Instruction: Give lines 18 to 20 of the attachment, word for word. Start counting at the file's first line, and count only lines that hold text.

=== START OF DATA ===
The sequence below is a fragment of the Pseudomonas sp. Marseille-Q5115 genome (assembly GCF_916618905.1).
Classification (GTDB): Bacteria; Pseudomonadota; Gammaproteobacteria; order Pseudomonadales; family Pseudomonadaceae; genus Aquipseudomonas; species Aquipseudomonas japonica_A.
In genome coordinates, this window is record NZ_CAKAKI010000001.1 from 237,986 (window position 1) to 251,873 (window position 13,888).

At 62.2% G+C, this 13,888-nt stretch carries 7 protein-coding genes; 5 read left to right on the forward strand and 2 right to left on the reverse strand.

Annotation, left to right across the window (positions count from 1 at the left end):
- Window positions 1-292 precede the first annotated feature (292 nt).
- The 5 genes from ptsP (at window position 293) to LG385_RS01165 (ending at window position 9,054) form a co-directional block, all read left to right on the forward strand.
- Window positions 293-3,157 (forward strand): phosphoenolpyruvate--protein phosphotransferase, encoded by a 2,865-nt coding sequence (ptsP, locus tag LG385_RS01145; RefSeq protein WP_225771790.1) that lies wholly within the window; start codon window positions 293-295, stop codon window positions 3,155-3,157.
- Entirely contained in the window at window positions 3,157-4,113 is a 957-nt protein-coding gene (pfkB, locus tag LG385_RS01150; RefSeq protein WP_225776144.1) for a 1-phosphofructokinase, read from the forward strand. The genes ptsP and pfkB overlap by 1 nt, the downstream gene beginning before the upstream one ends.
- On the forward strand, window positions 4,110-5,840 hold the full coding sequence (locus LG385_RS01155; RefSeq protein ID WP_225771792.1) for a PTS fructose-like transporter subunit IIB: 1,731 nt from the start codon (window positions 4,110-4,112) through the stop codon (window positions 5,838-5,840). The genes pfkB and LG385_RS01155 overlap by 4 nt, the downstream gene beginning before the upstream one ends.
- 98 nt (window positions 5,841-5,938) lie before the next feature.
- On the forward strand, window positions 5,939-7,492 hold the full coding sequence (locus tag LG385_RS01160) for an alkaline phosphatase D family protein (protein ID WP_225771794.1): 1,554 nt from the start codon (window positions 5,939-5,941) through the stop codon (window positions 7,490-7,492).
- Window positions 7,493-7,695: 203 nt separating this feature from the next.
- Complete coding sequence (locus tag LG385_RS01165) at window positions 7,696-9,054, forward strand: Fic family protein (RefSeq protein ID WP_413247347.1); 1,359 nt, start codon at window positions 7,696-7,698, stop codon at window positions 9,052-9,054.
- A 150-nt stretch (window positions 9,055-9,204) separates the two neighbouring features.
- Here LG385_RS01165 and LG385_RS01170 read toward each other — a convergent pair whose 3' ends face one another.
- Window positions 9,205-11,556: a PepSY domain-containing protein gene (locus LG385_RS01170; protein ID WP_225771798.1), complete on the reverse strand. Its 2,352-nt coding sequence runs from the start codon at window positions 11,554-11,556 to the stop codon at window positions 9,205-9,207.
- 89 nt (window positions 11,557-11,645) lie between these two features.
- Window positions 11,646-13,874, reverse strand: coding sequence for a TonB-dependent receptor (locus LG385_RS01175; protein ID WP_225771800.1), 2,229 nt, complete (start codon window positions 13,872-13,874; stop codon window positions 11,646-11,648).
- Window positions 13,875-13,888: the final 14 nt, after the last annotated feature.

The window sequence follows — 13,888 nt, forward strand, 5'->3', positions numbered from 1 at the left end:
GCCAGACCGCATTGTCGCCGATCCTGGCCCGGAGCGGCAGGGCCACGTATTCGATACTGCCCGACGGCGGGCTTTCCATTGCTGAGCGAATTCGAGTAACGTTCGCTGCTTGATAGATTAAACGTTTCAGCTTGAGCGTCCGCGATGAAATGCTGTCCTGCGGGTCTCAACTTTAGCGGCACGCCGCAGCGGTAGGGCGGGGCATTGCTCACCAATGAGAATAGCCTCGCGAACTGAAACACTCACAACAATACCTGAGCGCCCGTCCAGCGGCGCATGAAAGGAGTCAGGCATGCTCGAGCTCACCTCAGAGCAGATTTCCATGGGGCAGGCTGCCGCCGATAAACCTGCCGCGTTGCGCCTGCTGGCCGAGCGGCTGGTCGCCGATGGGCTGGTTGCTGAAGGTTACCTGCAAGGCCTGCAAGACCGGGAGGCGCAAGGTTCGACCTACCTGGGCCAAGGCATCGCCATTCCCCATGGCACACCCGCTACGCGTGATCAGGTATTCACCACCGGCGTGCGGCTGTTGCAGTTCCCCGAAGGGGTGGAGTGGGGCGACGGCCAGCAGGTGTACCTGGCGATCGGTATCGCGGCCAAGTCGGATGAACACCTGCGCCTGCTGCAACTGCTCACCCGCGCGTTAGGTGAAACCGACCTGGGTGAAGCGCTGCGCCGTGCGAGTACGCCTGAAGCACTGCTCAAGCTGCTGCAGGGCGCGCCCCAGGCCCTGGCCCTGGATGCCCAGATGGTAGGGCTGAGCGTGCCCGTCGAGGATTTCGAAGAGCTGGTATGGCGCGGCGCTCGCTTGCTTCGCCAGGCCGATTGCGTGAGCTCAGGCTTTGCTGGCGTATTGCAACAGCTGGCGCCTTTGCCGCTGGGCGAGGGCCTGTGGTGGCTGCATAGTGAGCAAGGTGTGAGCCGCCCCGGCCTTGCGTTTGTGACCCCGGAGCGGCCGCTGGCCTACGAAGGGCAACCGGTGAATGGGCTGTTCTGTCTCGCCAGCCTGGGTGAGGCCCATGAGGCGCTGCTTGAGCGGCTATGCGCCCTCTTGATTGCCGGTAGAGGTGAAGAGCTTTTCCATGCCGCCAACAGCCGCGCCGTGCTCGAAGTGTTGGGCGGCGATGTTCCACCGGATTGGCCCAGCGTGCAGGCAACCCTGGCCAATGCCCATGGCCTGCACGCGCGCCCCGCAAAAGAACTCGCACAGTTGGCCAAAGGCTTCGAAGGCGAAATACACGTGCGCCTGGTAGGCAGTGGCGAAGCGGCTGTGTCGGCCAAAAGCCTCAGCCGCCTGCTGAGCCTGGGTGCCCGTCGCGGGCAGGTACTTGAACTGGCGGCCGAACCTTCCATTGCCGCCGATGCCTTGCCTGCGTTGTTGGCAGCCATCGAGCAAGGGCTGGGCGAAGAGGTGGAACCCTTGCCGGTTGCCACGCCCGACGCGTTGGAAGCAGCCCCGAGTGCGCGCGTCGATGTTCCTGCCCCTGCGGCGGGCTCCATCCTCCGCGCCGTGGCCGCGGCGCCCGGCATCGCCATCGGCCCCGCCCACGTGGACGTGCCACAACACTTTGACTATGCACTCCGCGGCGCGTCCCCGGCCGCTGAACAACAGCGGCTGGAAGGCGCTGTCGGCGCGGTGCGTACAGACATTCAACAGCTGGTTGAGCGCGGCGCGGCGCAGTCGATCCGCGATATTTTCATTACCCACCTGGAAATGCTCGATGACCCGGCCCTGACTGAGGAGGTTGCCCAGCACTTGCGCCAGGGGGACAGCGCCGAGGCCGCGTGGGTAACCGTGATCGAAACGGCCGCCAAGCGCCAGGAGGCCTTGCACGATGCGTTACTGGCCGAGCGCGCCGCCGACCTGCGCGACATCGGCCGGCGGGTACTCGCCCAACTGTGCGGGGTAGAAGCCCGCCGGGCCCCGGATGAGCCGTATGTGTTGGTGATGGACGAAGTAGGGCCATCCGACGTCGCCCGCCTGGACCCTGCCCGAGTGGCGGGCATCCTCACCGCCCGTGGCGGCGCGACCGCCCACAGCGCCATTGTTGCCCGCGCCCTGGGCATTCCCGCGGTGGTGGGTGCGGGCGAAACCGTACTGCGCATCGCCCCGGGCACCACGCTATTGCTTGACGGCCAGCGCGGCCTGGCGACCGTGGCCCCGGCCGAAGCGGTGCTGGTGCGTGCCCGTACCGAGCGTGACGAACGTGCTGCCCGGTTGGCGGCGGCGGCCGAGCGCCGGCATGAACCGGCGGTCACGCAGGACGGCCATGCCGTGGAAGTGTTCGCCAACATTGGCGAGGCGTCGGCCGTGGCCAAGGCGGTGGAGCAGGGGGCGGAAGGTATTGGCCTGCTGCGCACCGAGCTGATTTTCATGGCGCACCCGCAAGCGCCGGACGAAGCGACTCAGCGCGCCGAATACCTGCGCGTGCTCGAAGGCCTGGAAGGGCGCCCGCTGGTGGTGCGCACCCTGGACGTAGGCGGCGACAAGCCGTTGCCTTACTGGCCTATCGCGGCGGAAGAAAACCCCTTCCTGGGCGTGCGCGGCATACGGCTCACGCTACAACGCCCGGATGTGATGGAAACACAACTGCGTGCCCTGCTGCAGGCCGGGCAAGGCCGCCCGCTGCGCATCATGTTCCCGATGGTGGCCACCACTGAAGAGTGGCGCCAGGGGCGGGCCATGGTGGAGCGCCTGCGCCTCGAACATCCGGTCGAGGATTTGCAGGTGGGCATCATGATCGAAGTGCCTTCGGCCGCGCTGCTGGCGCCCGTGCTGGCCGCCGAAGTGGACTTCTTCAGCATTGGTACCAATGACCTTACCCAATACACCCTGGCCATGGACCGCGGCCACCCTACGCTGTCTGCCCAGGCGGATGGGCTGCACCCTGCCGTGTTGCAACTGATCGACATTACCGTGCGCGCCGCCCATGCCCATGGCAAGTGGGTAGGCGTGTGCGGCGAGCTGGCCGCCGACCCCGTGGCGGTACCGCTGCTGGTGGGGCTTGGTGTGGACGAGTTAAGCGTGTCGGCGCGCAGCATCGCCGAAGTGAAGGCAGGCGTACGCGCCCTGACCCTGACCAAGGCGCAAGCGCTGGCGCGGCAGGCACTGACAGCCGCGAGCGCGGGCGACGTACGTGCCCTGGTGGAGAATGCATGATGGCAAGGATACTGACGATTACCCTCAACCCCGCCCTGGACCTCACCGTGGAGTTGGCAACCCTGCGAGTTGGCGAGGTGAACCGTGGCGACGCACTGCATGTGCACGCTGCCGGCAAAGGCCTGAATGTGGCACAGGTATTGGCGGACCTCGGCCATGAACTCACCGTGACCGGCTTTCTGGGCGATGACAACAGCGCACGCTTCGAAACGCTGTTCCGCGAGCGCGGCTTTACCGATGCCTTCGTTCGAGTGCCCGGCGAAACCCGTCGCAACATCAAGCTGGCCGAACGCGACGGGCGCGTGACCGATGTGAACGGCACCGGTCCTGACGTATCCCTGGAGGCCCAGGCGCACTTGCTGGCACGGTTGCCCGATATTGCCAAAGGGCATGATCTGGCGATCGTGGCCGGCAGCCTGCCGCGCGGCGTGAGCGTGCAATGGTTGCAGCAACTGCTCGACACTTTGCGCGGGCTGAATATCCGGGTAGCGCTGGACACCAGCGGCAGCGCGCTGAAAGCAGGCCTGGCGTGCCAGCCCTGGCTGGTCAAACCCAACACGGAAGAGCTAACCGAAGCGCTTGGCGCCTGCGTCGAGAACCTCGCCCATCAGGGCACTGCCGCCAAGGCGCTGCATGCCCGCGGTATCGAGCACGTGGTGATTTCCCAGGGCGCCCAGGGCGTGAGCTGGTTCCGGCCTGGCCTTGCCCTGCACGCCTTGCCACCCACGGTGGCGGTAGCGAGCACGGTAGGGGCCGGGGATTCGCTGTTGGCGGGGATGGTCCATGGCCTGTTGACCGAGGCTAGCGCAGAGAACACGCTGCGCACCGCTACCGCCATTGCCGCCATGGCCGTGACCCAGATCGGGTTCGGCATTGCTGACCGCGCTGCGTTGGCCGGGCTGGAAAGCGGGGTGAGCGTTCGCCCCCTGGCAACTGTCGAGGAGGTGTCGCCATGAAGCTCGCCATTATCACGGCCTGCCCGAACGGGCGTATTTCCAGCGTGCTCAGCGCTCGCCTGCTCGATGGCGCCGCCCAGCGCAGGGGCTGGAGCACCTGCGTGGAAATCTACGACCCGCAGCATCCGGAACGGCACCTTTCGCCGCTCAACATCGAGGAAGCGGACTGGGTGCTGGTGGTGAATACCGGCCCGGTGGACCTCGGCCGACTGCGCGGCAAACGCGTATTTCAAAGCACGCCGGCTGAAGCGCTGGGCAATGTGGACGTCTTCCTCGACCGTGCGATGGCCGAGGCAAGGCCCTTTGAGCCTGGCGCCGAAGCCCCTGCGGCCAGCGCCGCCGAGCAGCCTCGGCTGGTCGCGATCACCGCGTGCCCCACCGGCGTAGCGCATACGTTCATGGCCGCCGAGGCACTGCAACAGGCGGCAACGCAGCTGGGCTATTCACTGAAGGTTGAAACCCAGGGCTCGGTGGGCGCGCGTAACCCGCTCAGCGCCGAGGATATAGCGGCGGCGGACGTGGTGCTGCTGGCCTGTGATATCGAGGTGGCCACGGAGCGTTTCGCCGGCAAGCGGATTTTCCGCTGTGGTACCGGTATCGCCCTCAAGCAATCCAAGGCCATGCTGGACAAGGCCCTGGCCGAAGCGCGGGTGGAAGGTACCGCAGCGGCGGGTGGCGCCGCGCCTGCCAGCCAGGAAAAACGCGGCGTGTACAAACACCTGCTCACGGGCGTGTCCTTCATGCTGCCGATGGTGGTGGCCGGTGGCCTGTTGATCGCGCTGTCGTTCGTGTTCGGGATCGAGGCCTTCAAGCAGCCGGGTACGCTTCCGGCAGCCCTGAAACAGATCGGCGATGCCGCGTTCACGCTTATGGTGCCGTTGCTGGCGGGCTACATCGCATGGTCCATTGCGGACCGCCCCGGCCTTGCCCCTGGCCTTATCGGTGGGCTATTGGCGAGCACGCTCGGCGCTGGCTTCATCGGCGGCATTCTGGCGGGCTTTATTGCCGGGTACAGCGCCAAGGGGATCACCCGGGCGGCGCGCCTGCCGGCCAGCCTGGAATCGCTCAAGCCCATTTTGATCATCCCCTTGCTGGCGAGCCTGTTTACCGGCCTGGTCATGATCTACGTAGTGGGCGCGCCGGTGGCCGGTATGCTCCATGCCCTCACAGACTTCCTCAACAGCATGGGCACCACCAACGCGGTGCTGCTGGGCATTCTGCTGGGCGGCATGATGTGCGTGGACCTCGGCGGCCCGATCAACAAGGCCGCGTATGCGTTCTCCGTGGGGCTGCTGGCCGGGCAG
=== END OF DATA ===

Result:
- 89 nt (window positions 11,557-11,645) lie between these two features.
- Window positions 11,646-13,874, reverse strand: coding sequence for a TonB-dependent receptor (locus LG385_RS01175; protein ID WP_225771800.1), 2,229 nt, complete (start codon window positions 13,872-13,874; stop codon window positions 11,646-11,648).
- Window positions 13,875-13,888: the final 14 nt, after the last annotated feature.